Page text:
10 MR. THOMAS: My apologies, Your Honour. It is. If we could
11 please move into private session.
12 JUDGE MOLOTO: May the Chamber please move into private session.
13 [Private session]
14 THE REGISTRAR: We're in private session, Your Honours.
15 JUDGE MOLOTO: Thank you so much. May the curtain please be
16 brought down. Thank you.
17 Yes, Mr. Thomas.
18 MR. THOMAS: Thank you, Your Honour. We'll just wait for P1009
19 on the screen, please.
20 Q. You will see that that is order of President Lilic --
21 President Lilic, General. Just take a moment to familiarise yourself
22 with what is on the screen in front of you.
23 My question is this: On the basis of this order, then, was the
24 Chief of the General Staff given the authority he needed to provide
25 weapons and military equipment to the VRS and the SVK?
1 A. I have to reiterate once again that all of these documents are
2 new to me. I did not work on these matters. I guess if it's written as
3 it is, that the Chief of the General Staff acted in accordance with it.
4 However, I do know that not a single piece of resource of the Army of
6 reserves and combat equipment that was in daily use, could not be taken
7 out of the Army of Yugoslavia without the previous decision of the
8 Supreme Defence Council.
9 However, let me repeat that I have trouble answering these
10 questions because they do not come under my competencies. I'm just
11 giving you what I know in general terms, that I learned of indirectly. I
12 did not deal with this in my work, and I'm not competent to answer these
13 questions in more detail. I don't think that my answers when it comes to
14 these matters are valid.
15 JUDGE MOLOTO: Mr. Guy-Smith, I see you're on your feet. I'm not
16 quite sure why.
17 MR. GUY-SMITH: Yes. I'm trying to get these microphones to
18 work. Apparently there's not a copy in B/C/S of the document that was
19 being discussed with the witness by Mr. Thomas. Once again, if -- if it
20 would be of some assistance, I'm more than happy to supply --
21 JUDGE MOLOTO: But the screen shows -- the screen shows a B/C/S
23 MR. LUKIC: [Interpretation] On the screen we can see a cover
24 letter by the National Council for Co-operation with The Hague Tribunal,
25 and the next page is the actual document in B/C/S.
1 JUDGE MOLOTO: Thank you, Mr. Guy-Smith. Thank you, Mr. Lukic.
2 MR. THOMAS: And I'm grateful to my learned friends, sir. I
3 hadn't observed that.
4 Q. General, please take the opportunity to read this document. This
5 is the document that I was intending that you read earlier. So please
6 forgive me. This was the document that should have been on the screen
7 for you, sir.
8 A. Let me say once again that I'm not able to comment on these
9 documents at all.
10 Q. All right. Thank you, General.
11 JUDGE MOLOTO: But, Mr. Jovanic, would this document -- sorry.
12 Would this document, sir, confirm what you just told us at page 23,
13 line 17, where you said:
14 "No. But if there was a decision of the Supreme Defence Council
15 on that issue, then they would proceed in that manner."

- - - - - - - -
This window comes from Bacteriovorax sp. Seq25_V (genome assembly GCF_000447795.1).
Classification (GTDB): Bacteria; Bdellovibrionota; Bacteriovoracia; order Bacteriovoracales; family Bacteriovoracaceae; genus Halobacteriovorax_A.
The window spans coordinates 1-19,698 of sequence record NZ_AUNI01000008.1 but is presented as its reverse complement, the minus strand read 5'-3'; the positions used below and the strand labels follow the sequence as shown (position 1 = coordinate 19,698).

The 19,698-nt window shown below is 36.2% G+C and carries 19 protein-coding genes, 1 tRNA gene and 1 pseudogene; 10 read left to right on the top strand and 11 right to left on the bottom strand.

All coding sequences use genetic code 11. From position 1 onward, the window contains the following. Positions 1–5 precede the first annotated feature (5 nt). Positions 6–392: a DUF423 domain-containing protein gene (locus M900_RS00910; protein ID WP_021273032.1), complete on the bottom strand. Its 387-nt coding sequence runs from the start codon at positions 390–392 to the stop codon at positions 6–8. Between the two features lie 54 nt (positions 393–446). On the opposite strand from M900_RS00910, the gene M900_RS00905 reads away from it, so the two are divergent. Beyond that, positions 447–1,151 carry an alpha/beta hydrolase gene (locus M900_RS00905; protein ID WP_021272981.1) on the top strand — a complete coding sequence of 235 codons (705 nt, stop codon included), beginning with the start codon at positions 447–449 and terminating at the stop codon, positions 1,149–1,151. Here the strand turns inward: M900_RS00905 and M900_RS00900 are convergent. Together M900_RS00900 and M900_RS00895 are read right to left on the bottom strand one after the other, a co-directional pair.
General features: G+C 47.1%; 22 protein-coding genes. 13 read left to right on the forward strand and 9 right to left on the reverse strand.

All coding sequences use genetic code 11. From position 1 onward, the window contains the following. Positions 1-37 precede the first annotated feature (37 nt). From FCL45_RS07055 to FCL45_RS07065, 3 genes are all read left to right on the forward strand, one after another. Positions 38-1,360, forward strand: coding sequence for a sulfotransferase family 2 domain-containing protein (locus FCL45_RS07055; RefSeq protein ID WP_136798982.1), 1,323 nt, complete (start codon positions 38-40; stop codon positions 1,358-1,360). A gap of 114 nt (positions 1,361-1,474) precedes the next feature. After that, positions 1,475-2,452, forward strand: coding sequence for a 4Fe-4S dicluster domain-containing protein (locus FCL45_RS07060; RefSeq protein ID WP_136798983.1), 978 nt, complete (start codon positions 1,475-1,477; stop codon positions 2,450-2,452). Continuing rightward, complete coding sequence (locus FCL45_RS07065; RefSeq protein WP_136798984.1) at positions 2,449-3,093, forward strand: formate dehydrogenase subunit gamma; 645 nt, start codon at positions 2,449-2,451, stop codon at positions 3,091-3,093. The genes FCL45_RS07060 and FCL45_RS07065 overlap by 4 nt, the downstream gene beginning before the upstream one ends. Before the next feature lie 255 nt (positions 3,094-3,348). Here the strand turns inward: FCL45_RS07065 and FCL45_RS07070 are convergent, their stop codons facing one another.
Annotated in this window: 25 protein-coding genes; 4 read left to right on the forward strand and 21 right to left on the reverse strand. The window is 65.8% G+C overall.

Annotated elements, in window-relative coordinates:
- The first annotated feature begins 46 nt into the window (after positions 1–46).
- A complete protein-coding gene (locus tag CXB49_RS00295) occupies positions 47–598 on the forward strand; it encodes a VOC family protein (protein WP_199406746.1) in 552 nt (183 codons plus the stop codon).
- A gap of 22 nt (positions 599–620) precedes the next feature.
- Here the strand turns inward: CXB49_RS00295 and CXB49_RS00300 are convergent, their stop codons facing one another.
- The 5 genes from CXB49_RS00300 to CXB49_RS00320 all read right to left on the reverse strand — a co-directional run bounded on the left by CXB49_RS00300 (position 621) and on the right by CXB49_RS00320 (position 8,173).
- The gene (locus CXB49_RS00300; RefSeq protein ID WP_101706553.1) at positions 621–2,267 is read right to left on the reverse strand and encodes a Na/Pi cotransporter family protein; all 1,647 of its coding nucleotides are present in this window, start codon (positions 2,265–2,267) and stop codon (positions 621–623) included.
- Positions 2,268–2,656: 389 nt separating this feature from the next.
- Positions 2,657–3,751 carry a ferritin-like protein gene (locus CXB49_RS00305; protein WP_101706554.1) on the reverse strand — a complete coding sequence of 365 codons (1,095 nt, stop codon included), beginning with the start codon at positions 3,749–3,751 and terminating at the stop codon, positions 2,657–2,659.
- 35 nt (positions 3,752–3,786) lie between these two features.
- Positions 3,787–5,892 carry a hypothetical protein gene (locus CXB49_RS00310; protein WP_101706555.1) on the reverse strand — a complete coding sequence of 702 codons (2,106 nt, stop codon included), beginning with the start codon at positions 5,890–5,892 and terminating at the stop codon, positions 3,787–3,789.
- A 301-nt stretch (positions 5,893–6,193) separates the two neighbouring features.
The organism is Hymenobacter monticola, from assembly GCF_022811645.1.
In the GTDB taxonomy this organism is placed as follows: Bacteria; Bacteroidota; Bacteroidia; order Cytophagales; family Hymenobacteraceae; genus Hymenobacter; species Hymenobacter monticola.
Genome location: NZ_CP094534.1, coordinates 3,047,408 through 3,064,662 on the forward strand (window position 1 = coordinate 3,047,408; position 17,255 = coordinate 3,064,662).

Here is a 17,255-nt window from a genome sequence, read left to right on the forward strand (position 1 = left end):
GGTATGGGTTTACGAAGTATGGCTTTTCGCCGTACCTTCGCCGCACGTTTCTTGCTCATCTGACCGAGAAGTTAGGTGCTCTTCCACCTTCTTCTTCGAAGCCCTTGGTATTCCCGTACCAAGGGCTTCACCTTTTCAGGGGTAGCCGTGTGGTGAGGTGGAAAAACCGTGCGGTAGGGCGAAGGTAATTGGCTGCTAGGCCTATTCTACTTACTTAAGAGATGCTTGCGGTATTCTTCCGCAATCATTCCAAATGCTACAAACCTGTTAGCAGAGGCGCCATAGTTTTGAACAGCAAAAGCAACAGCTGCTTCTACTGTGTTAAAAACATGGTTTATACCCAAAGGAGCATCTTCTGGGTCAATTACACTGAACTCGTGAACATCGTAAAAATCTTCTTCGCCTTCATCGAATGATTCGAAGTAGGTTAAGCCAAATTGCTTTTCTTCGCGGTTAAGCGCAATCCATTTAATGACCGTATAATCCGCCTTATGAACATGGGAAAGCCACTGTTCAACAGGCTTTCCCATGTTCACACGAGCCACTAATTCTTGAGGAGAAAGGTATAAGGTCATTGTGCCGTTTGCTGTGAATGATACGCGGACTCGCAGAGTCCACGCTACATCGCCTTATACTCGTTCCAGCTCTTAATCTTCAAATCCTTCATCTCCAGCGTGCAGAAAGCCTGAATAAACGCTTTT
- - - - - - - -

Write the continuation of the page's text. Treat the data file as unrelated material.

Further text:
16 THE WITNESS: [Interpretation] I suppose that that's how it is.
17 JUDGE MOLOTO: Thank you.
18 MR. THOMAS: Thank you, Your Honour.
19 Q. General, dealing --
20 MR. THOMAS: I'm sorry. We can take this document off the
21 screen, Your Honours, and move back into open session.
22 JUDGE MOLOTO: May the Chamber please move into open session
23 after the document has been removed from the screen.
24 [Open session]
25 THE REGISTRAR: We're back in open session, Your Honours.
1 JUDGE MOLOTO: Thank you so much. I guess we don't need to wait
2 for the page to run through before the blind is lifted.
3 MR. THOMAS: Thank you, Your Honour.
4 Q. General, I take it it was not part of your department's purpose
5 in the MOD to monitor the levels of VJ war reserves.
6 JUDGE MOLOTO: Sir, did you hear the question?
7 THE WITNESS: [Interpretation] That's correct, yes.
8 MR. THOMAS:
9 Q. Can you tell us, sir, whose responsibility it was to monitor the
10 levels of VJ war reserves?
11 A. In the General Staff, the administrations that were responsible
12 based on the type of war reserves, and when it came to the Ministry, then
13 the organ responsible was the military economic sector.
14 Q. Do you know whether the MOD was aware that ammunitions and
15 weapons were being supplied by the VJ to the VRS and SVK? Was the MOD
16 aware of that?
17 JUDGE MOLOTO: Yes, Mr. Guy-Smith.
18 MR. GUY-SMITH: The MOD is a -- is an organ. It's an
19 institution, and the manner in which the question has been -- been asked
20 it would be impossible for the witness to answer whether or not the
21 entire Ministry of Defence was aware or not aware of something. If he's
22 asking whether a specific individual or individuals who were responsible
23 for the war economy had that information, that's a different question.
24 So I'd object on the question being vague and ambiguous.
25 JUDGE MOLOTO: Mr. Thomas.
1 MR. THOMAS: I can be more precise, sir.
2 JUDGE MOLOTO: Please be.
3 MR. THOMAS:
4 Q. Which persons or organs within the MOD would have been aware, to
5 your knowledge, that the VJ was supplying ammunitions and weapons to the
6 VRS and SVK?
7 A. I wouldn't want to --
8 MR. GUY-SMITH: Excuse me.
9 THE WITNESS: [Interpretation] -- discuss persons --
10 MR. GUY-SMITH: I apologise.
11 JUDGE MOLOTO: You may proceed.
12 THE WITNESS: [Interpretation] I wouldn't want to discuss persons,
13 because persons changed over time. Now, are we talking about a specific
14 year, a specific period? In that case, I might remember who headed a
15 particular institution, but generally speaking, if we're talking about an
16 institution or a sector, it would be the military economic sector within
17 the --
18 JUDGE MOLOTO: You can discuss -- if you don't want to discuss